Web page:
support, he was suspended from preaching for two years. No sooner had Pusey served his
support, he was suspended from preaching for two years. No sooner had Pusey served his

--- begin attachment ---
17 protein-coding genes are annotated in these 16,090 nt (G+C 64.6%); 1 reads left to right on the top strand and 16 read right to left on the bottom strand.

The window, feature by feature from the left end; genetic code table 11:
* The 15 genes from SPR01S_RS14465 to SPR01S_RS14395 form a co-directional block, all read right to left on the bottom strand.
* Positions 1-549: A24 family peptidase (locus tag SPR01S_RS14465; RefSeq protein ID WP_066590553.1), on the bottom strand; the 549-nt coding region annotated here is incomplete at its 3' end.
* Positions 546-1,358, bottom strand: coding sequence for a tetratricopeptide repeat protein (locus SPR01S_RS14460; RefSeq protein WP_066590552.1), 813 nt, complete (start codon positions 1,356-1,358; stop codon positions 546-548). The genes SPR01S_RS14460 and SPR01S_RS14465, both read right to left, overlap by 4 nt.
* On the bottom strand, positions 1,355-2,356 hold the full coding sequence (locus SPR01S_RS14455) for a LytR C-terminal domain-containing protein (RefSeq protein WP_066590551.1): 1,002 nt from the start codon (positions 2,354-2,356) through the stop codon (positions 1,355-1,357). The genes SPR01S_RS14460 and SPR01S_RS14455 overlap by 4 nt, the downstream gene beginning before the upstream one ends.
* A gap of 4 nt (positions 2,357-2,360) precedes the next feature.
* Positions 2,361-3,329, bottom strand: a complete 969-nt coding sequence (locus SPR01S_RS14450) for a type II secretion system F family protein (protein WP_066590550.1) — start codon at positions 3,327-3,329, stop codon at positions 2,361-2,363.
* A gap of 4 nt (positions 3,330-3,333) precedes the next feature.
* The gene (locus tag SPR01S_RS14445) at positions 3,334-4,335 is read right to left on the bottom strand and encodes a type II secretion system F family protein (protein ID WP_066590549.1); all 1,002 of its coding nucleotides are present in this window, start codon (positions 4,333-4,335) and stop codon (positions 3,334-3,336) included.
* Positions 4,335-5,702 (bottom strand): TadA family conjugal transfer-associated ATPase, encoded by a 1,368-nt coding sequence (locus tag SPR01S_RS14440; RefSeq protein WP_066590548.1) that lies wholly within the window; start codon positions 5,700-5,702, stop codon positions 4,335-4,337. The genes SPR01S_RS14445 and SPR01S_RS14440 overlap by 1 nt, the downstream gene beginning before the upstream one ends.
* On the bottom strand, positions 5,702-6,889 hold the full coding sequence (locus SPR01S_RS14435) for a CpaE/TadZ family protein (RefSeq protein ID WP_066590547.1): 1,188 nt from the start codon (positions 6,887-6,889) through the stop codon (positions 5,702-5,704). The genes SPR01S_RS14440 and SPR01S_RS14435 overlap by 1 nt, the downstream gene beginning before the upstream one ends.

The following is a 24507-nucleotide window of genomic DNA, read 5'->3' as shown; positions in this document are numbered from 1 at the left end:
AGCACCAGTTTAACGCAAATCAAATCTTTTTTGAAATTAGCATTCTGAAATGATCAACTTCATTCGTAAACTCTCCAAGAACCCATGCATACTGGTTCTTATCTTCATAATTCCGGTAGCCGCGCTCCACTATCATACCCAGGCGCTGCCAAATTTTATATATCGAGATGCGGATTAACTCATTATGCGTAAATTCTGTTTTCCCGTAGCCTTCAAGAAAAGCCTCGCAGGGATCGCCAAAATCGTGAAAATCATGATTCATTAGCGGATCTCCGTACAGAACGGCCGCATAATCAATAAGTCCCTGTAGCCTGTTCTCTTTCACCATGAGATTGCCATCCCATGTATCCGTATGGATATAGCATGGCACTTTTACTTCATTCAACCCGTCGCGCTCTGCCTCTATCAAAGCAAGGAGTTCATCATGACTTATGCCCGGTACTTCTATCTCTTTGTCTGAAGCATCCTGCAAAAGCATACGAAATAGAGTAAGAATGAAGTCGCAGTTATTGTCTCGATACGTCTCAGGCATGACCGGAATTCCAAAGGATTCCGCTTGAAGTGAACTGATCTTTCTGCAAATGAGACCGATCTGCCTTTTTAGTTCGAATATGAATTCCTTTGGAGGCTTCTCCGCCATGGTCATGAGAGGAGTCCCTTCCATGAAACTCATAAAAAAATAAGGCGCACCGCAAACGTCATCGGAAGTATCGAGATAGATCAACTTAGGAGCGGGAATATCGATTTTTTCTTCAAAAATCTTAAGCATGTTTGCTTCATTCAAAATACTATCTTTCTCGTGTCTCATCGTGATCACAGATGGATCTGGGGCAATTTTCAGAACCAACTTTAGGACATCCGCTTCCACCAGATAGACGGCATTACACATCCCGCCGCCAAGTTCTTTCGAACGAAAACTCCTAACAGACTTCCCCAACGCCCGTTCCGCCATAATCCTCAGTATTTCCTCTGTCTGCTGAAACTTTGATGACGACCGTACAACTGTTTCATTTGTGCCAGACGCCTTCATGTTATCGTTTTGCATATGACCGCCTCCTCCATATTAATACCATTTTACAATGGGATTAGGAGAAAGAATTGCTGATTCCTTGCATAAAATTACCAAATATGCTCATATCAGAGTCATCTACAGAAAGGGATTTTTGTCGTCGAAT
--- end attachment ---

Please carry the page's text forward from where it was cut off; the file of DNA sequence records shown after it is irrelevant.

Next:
support, he was suspended from preaching for two years. No sooner had Pusey served his suspension than he was thrust into an even more prominent position. Newman was received into the Roman Communion in October 1845. Pusey was the only one to whom his bereft followers could turn. Richard Church’s celebrated history of the Oxford Move- ment ends in 1845, the year of Newman’s conversion. Certainly by this time the Tractarian disputes were a thoroughly national phenomenon. Encouraged by Tractarian theology there was a great revival of interest in liturgy and church architecture, stem- ming not least from the Cambridge Camden Society, which had been formed in 1839. Among its leaders was John Mason Neale, for whom the society was not simply artistic and antiquarian, but very much theological. Its journal, the Ecclesiolo- gist, which first appeared in 1841, argued for the impor- tance of symbol and deco- ration in the mysteries of worship and championed the ideas of a young Roman Catholic architect, Augus- tus Welby Northmore Pu- gin, who saw Gothic as the only proper style of Church architecture, reflecting as it did the continual religious priorities of striving for heaven through prayer, sac- rament and the Christian virtues. The progress made by the ‘Puseyites’, as they were often called, continued to go hand in hand with con- troversy. Newman’s conver- sion was as notorious as any of his tracts. With the Gorham Judgement (which saw a Judicial Committee of the Privy Council overturn a bishop’s decision not to institute to a parish a priest who held an unorthodox doctrine of baptism), many left the Church of Eng- land, convinced that it was bound by an Erastian state, among them Archdeacon Henry, later Cardinal, Manning. In the 1850s Archeacon Dennison, of Taunton, was unsuccessfully prosecuted for teaching the Catholic doctrine of the Real Pres- ence. At the same time there were increasing vocations to the religious life. On Trinity Sunday 1841, Pusey heard the first pro- fession of a nun in the Church of England for three centuries, Mother Marian Hughes. Pusey, along with Neale and such other